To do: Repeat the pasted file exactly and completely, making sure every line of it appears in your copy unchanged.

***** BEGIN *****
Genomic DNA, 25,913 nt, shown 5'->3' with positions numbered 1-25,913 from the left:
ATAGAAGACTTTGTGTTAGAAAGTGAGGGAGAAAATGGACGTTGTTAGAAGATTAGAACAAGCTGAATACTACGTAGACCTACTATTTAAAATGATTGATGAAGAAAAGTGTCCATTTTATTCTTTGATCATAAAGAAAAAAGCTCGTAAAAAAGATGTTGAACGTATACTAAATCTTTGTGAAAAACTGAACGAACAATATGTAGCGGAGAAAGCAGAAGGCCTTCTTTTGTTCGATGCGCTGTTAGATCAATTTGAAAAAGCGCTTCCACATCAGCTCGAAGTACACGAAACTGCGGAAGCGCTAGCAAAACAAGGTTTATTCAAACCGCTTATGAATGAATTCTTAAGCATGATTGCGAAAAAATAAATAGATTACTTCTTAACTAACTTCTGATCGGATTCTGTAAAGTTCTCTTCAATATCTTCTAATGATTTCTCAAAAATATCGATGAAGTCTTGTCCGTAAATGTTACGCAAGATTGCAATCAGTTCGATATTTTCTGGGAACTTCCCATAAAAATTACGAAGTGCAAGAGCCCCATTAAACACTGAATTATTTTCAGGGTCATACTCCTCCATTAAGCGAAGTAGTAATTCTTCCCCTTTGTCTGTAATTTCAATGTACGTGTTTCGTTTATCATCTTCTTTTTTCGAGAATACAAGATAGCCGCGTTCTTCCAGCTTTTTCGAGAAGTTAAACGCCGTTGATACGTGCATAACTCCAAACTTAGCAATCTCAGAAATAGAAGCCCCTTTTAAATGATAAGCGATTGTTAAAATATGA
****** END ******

Genomic DNA, 25,913 nt, shown 5'->3' with positions numbered 1-25,913 from the left:
ATAGAAGACTTTGTGTTAGAAAGTGAGGGAGAAAATGGACGTTGTTAGAAGATTAGAACAAGCTGAATACTACGTAGACCTACTATTTAAAATGATTGATGAAGAAAAGTGTCCATTTTATTCTTTGATCATAAAGAAAAAAGCTCGTAAAAAAGATGTTGAACGTATACTAAATCTTTGTGAAAAACTGAACGAACAATATGTAGCGGAGAAAGCAGAAGGCCTTCTTTTGTTCGATGCGCTGTTAGATCAATTTGAAAAAGCGCTTCCACATCAGCTCGAAGTACACGAAACTGCGGAAGCGCTAGCAAAACAAGGTTTATTCAAACCGCTTATGAATGAATTCTTAAGCATGATTGCGAAAAAATAAATAGATTACTTCTTAACTAACTTCTGATCGGATTCTGTAAAGTTCTCTTCAATATCTTCTAATGATTTCTCAAAAATATCGATGAAGTCTTGTCCGTAAATGTTACGCAAGATTGCAATCAGTTCGATATTTTCTGGGAACTTCCCATAAAAATTACGAAGTGCAAGAGCCCCATTAAACACTGAATTATTTTCAGGGTCATACTCCTCCATTAAGCGAAGTAGTAATTCTTCCCCTTTGTCTGTAATTTCAATGTACGTGTTTCGTTTATCATCTTCTTTTTTCGAGAATACAAGATAGCCGCGTTCTTCCAGCTTTTTCGAGAAGTTAAACGCCGTTGATACGTGCATAACTCCAAACTTAGCAATCTCAGAAATAGAAGCCCCTTTTAAATGATAAGCGATTGTTAAAATATGA